In Defense of the First Amendment – Knight Foundation
Journalism

In Defense of the First Amendment

U.S. news leaders feel less able to confront issues in court in the digital age

In the 20th century, news organizations played a major role in protecting the press and speech freedoms enshrined by the First Amendment to the U.S. Constitution. They went to the nation’s highest courts to fight for government documents, report fully on public figures, fight censorship and protect confidential sources. Their efforts helped to shape American laws on libel, privacy, prior restraint and many other legal principles. In the latter half of the 20th century, daily newspapers in particular paid hefty legal bills to fight for—and in some cases expand—speech and press rights.

In the past decade, however, economic pressures on traditional news companies appear to have diminished their capacity to engage in legal activity.  What’s more, the digital-age technologies that upended legacy media economics also have complicated First Amendment law. Today, Americans can carry a megaphone, a printing press, a protest march, a petition or even a virtual church in their pockets. We can exercise each of our First Amendment rights within a smartphone. These devices, and the electronic systems that make them possible, do not slide easily into existing law.

 To better understand how newspapers are responding to the changing economic and legal environment, the John S. and James L. Knight Foundation, American Society of News Editors (ASNE), Associated Press Media Editors (APME) and Reporters Committee for Freedom of the Press surveyed top editors nationwide. Late last year, we used an online poll to get a broad sense of their perceptions around these issues. The survey was not a scientific, representative sample, but was instead a cross-section of editors from ASNE and APME—two leading news associations. We wanted to know if, in the digital age, leading newspapers were still taking on First Amendment challenges. The survey solicited responses from ASNE and APME members because they are more likely to contain the news leaders who would spearhead such legal challenges. All respondents were top editors, disproportionately representative of larger print and online publications, who witness firsthand the tensions between reporting the news and adhering to the law. 


Among the key findings:

Editors say the news industry is less able to go to court:

News leaders are not sanguine about their industry’s capacity to police and protect the First Amendment. Nearly two-thirds 65% of the editors who responded reported that the news industry is weaker in its ability to pursue legal activity around First Amendment-related issues than it was 10 years ago. Many of the news leaders surveyed said this was happening at their own organizations. A majority 53% agreed with the statement that “News organizations are no longer prepared to go to court to preserve First Amendment freedoms.”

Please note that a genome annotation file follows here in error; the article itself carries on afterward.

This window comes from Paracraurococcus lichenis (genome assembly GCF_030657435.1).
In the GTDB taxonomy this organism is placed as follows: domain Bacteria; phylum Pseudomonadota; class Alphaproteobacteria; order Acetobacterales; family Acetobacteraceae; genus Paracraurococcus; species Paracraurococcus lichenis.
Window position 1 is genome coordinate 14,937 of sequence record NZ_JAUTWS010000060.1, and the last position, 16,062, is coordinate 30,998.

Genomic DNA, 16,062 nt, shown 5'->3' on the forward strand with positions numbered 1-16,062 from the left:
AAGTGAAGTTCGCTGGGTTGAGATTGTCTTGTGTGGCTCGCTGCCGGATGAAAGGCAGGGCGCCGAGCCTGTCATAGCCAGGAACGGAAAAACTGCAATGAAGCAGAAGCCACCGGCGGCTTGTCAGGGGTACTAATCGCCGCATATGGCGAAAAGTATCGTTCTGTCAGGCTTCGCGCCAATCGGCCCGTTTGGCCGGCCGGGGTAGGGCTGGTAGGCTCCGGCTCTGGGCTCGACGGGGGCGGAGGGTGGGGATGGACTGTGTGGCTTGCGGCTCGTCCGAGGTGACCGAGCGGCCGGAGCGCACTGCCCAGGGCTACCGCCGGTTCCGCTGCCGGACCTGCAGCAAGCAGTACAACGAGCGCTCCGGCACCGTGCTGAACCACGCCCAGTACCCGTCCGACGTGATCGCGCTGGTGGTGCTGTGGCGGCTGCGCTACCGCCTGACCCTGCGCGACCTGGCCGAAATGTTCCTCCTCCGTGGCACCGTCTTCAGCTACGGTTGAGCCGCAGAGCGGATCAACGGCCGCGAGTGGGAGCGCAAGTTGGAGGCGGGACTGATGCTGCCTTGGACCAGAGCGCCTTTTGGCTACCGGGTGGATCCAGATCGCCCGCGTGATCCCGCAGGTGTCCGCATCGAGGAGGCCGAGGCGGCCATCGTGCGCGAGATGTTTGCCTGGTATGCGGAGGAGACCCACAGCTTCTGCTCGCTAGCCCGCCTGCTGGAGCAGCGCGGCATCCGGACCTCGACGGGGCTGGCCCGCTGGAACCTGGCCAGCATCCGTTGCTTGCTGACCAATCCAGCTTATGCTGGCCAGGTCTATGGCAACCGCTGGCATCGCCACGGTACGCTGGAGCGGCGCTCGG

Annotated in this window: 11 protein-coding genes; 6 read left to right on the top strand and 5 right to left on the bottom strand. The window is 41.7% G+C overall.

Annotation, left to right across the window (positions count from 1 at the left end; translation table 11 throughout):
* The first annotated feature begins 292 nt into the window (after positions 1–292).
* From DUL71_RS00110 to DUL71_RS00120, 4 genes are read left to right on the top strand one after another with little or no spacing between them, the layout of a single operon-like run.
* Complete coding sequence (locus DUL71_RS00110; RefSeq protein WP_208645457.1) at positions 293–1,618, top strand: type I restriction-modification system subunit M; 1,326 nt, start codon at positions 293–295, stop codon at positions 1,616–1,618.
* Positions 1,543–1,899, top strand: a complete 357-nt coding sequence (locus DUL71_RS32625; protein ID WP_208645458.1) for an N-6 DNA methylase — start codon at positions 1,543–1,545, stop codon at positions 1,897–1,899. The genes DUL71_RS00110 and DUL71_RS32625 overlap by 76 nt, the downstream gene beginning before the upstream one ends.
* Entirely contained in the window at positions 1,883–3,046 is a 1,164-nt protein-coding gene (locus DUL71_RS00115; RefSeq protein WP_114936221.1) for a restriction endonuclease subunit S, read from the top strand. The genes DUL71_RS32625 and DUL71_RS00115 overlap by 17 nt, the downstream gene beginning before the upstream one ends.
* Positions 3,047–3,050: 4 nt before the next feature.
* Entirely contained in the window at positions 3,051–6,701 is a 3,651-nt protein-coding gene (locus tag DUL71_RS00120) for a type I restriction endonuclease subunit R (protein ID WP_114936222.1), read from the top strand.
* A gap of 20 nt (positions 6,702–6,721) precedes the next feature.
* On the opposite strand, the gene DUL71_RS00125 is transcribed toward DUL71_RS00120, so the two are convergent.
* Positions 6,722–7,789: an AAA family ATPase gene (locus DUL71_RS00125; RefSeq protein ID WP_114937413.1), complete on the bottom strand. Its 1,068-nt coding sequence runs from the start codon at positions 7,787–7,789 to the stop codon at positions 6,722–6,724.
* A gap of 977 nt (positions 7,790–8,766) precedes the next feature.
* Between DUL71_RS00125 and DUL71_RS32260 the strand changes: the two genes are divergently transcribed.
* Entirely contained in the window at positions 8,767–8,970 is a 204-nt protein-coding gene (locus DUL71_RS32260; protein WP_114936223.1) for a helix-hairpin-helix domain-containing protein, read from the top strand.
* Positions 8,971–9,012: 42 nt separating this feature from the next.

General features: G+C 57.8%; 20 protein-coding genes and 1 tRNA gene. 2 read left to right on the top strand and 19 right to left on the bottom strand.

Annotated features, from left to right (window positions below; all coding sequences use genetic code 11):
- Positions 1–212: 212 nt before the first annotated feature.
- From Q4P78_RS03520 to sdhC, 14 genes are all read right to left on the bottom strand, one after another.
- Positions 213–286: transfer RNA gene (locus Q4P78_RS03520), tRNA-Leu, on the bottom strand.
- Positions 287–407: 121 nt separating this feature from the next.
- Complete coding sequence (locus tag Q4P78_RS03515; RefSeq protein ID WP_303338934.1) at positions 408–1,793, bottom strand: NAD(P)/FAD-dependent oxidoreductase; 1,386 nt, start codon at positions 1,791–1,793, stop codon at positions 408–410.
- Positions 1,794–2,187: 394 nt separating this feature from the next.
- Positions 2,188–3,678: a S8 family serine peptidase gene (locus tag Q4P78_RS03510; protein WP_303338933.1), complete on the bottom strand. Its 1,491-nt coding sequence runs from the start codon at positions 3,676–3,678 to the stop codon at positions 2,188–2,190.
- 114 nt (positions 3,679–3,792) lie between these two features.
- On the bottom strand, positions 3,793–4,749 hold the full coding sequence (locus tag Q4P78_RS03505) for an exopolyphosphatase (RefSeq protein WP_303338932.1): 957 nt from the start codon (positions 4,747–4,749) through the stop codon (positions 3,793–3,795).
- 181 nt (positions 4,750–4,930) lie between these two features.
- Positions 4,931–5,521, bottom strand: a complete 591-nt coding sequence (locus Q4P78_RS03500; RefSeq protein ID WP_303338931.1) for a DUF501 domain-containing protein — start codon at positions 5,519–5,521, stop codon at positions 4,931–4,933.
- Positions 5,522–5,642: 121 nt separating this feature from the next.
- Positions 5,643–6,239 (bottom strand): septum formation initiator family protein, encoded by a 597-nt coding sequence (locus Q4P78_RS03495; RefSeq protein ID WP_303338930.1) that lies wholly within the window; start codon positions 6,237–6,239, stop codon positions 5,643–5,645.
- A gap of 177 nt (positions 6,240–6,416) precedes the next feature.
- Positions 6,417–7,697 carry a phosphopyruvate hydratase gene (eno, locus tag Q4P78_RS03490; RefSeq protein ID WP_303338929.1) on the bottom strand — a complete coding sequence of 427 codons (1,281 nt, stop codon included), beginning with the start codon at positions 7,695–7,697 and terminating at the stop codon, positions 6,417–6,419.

Money cited as key reason:

Editors see economic pressures as a key piece of the puzzle. When those who had described the industry as less able to go to court were asked the reason for diminished capability, an overwhelming 89% cited money. More than a quarter 27% of the editors noted cases at their own news organizations that could have been pursued but were not.

Many unsettled questions in the digital age:

There was clear consensus that the digital age has brought new challenges to press freedom, but few ways of addressing them. When offered a series of statements around the state of First Amendment law in the digital era, most news leaders said the law was behind the times. A majority 59% disagreed with the statement that “First Amendment law is largely settled,” and nearly 9 in 10 88% agreed with the statement that “In the digital age, there are many unsettled legal questions about the scope of free expression.” A strong majority 71% agreed with the statement that “First Amendment law has not kept up with technological developments.”

Editors perceive loss in ability to pursue proactive cases:

While the overall rate of legal activity is a mixed picture compared to 10 years ago, editors do perceive a decline in proactive cases— those in which a news organization is going on “offense,” such as suing to open up access to information. A majority 65% of the news leaders said their organizations were engaged in activity related to a lawsuit—in court or settlement—in 2014 and 2015. At some news organizations, this is a smaller share than it was a decade ago, but at others it is the same or more. Larger newsrooms are still more likely to go to court over First Amendment issues. And, in general, editors did not see any major change in the ability of news organizations to defend themselves from government subpoenas or in libel cases. A plurality of 44%, however, said they were less able to go on the “offensive” by, for example, suing to open up access or information.